All I really need to know… I learned as a Behavior Technician

By Emaley McCulloch

bSci21 Contributing Writer

I practiced as a Behavior Technician/ABA Therapist for the first 6 years of my career. A behavior technician has many jobs and roles, but they’re primarily responsible for carrying out behavior and treatment plans and usually have frequent and daily contact with individuals receiving behavioral interventions. Anyone who has been a Behavior Tech (or similar title) knows it takes a lot of energy, dedication, creativity, compassion and skill each day on the job. Our reward is not necessarily monetary but comes from the progress we see in those we serve and the hope we see in the family’s eyes. We, at times, become like “part of the family” because of the nature and intensity of the job at an individual’s home, school and community.

Many of the values and habits I learned in those formative years have sustained and influenced my work today as a behavior analyst and throughout my ABA journey of a parent of a child who receives ABA services.  Much of what I do and how I approach my work (and life in general, really) comes from what I learned as a Behavior Technician:

The best days leave you with sweat on your brow and a smile on your face.

If all else fails, do a preference assessment.

Behavior is communication. Listen.

Understanding and compassion are antidotes for impatience.

Take feedback gracefully. You’ll receive a lot of it.

Don’t forget the data. Data is King.

Less talk, more do.

Sandwich hard stuff between fun and easy stuff.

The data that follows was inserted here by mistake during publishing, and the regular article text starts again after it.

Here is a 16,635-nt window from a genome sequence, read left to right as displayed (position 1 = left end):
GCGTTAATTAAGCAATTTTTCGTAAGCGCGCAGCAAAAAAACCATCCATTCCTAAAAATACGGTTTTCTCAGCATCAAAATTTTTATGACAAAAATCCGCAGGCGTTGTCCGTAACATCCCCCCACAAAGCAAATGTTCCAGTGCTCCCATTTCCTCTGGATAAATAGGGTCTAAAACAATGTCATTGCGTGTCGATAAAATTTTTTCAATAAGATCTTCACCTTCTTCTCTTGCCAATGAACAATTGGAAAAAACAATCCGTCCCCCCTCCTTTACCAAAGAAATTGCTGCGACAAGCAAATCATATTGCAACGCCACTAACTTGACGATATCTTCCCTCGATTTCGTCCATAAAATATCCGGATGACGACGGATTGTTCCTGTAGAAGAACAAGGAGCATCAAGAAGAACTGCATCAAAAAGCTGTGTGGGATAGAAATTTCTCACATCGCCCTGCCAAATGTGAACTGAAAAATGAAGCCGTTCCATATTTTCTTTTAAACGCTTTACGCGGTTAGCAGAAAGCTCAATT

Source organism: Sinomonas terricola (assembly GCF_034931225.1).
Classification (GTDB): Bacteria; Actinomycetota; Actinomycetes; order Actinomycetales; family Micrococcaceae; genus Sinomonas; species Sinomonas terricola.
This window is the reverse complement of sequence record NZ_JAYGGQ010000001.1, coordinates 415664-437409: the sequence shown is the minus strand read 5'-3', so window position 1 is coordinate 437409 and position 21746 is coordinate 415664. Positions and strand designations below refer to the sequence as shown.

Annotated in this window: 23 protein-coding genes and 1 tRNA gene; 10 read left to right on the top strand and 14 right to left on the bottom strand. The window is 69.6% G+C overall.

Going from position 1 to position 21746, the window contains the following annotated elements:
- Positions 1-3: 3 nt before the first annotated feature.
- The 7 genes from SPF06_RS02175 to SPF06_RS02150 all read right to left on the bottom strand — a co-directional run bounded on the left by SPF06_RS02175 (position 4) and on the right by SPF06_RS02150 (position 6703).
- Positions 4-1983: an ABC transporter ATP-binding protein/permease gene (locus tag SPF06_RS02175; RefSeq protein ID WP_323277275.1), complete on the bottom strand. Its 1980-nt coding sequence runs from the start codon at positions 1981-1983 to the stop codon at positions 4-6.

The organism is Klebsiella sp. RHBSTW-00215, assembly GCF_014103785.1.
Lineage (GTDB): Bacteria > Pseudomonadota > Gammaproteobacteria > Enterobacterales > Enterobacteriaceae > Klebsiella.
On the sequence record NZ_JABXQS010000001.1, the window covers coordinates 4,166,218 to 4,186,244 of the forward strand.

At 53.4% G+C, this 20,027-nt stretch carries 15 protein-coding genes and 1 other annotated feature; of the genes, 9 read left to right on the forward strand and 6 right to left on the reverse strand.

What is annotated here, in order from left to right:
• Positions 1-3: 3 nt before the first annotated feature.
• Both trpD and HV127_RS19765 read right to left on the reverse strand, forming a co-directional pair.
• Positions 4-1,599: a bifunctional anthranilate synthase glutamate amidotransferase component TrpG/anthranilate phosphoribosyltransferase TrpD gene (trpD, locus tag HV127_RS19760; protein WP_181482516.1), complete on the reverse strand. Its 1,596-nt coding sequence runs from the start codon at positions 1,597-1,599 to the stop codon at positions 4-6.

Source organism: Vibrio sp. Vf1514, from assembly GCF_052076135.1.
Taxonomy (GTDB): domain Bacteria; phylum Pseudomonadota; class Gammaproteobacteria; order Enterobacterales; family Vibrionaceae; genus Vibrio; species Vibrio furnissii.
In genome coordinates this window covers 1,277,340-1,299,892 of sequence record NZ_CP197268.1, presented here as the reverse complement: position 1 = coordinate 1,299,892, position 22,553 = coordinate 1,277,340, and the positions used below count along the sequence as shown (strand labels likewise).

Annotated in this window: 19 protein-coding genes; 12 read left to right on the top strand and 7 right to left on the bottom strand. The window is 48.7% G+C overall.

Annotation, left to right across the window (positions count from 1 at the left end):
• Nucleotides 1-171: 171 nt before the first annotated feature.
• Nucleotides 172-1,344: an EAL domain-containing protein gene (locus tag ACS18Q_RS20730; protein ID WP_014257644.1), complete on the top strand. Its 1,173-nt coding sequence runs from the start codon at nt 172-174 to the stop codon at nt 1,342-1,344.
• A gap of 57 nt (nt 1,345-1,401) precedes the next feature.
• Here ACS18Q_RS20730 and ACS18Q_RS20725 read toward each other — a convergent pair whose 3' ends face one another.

Always be prepared for the unexpected. You’ll get fewer bruises.

Parents/caregivers are (usually) right.

Music is a universal language.

Acknowledge and praise small achievements (in others and yourself).

Play can be productive…and it can also be hard work.

People will respond to you when they like you and can trust you (i.e. associate you with consistent positive reinforcement). This includes parents and colleagues.

To the world, you may be one person, but to one person you may be the world. – Dr. Seuss

Behavior Analysis is not just a therapy, it’s a way of life.

What are some things you’ve learned as a Behavior Technician?  Let us know in the comments below, and be sure to subscribe to bSci21 via email to receive the latest articles directly to your inbox!

Emaley McCulloch, M.Ed, BCBA co-founded Autism Training Solutions, LLC in  2008, and is currently the Vice President of Relias Institute at Relias Learning. Relias Learning is the premier provider of online health care training for Health and Human Services, Senior Care and Public Safety. Emaley is a Board Certified Behavior Analyst and holds an MA in Special Education. She has served in the field of ABA for over 18 years and has provided and overseen services to individuals between the ages of 18 months to 24 years in homes, schools and clinical settings. For eight years she served as a consultant and supervisor at agencies based in Hawaii and Japan where she trained groups of professionals and parents. Emaley’s passion is elearning, staff training, dissemination of evidenced-based interventions, research, film and videography and using technology in the field of behavior analysis and special education.  You can contact her at

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  1. One thing that really struck me from your article is when you said that behavior is communication. I totally agree, every time we behave a way, it is to communicate something. I think that listing to someone’s behavior when providing behavior intervention therapist services is very important.

  2. Hi! I really enjoyed this article as I am a Psychology and Biology student who is graduating this fall. I usually work on campus, but with COVID-19, it switched things up and now I have to take classes from home and find a new job. I’m looking at an ABA Therapist position and am very curious as to what it’s like and if I should apply. Thank you for helping me understand better!

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